Would you have gone back to Egypt on the shore of the Red Sea? On a recent Judaism Unbound podcast, Rabbi Amichai Lau-Lavie shared that some Israelites did indeed people wanted to go back to Egypt, to the way things used to be. Others wanted to move forward into a scary unknown, and jumped in the water to cross the sea. He suggested that we are in a similar place now., in a moment of uncertainty. Do we want things to go back to the way things were, or will we exit this crisis looking to make a better world?
My perspective is that things will never go back to the way they were, even in the best of circumstances. Many flaws of the old way are being exposed by this crisis – the lack of healthcare and wages for many, and structural inequalities to name a few. It is my hope and desire to build a better world.
This became apparent to me in a small but real way over the weekend, when I unpacked my hair clipper. For 20 years I’ve gotten the same haircut – a number two clipper on the sides, and cut short to blend it in on the top. (Number two means 1/4 inch in length.) At first, I thought that I could replicate this on my own, by using a combination of a 2 and 3 clipper. But the clipper didn’t have a #2, only a #3 at 3/8 of an inch. And it had some fancy attachments to give a fade on the sides.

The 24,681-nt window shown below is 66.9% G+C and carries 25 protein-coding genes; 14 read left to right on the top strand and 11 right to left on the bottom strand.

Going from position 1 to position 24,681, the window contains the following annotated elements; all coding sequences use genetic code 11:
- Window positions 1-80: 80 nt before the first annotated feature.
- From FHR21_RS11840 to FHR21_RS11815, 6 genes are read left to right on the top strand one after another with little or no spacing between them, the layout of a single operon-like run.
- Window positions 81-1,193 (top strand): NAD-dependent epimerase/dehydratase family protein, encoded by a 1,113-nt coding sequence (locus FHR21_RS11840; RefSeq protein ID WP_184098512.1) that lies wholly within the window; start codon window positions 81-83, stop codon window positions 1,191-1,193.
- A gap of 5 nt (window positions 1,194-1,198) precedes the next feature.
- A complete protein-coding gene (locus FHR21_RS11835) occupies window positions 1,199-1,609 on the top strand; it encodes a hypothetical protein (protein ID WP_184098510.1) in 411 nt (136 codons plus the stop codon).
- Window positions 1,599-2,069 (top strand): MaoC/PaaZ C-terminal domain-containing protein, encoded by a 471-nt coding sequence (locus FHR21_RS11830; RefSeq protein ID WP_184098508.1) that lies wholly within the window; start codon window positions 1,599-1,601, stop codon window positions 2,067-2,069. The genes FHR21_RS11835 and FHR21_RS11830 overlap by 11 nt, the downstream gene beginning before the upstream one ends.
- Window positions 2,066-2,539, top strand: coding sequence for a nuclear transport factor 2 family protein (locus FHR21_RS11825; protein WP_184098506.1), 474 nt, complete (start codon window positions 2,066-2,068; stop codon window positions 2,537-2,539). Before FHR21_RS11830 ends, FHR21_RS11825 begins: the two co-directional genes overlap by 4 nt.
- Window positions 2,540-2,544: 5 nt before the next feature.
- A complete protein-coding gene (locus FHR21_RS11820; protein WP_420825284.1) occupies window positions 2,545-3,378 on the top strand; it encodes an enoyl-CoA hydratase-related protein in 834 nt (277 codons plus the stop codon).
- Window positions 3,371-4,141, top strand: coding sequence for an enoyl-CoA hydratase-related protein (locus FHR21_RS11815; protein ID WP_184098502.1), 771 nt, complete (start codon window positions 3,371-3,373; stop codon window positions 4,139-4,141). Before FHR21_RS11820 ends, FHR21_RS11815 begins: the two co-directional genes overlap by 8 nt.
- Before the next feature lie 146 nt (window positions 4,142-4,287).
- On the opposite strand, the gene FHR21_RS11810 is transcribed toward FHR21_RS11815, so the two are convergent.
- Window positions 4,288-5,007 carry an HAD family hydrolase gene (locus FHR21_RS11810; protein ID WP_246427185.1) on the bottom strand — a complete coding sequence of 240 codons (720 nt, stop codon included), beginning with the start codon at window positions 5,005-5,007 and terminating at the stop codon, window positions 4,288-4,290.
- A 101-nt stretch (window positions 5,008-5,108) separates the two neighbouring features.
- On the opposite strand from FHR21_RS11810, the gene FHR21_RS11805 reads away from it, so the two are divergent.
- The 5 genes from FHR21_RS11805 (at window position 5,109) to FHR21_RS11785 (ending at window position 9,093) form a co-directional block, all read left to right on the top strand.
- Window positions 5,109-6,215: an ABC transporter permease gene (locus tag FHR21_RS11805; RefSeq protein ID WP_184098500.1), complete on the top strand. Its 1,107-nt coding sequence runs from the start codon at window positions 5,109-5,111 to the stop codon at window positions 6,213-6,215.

Thinking back on what Rabbi Amichai said, I realized that this was not the time to try to go back to a haircut I could not possibly achieve on my own. I realized that what I needed was to make my hair neat and presentable. So, I just cut it with the longest length, and it looks just fine. That is my haircut for the present. In the future, who know’s what I’ll decide to do? So to “cut your hair like a mensch” is to figure out what it is you need, and then to do it.
What is it that you really need right now?
This act of looking at what you need is critical when we then look to the needs of others. This weeks American Mussar Community Gathering will focus on the soul trait of Honor.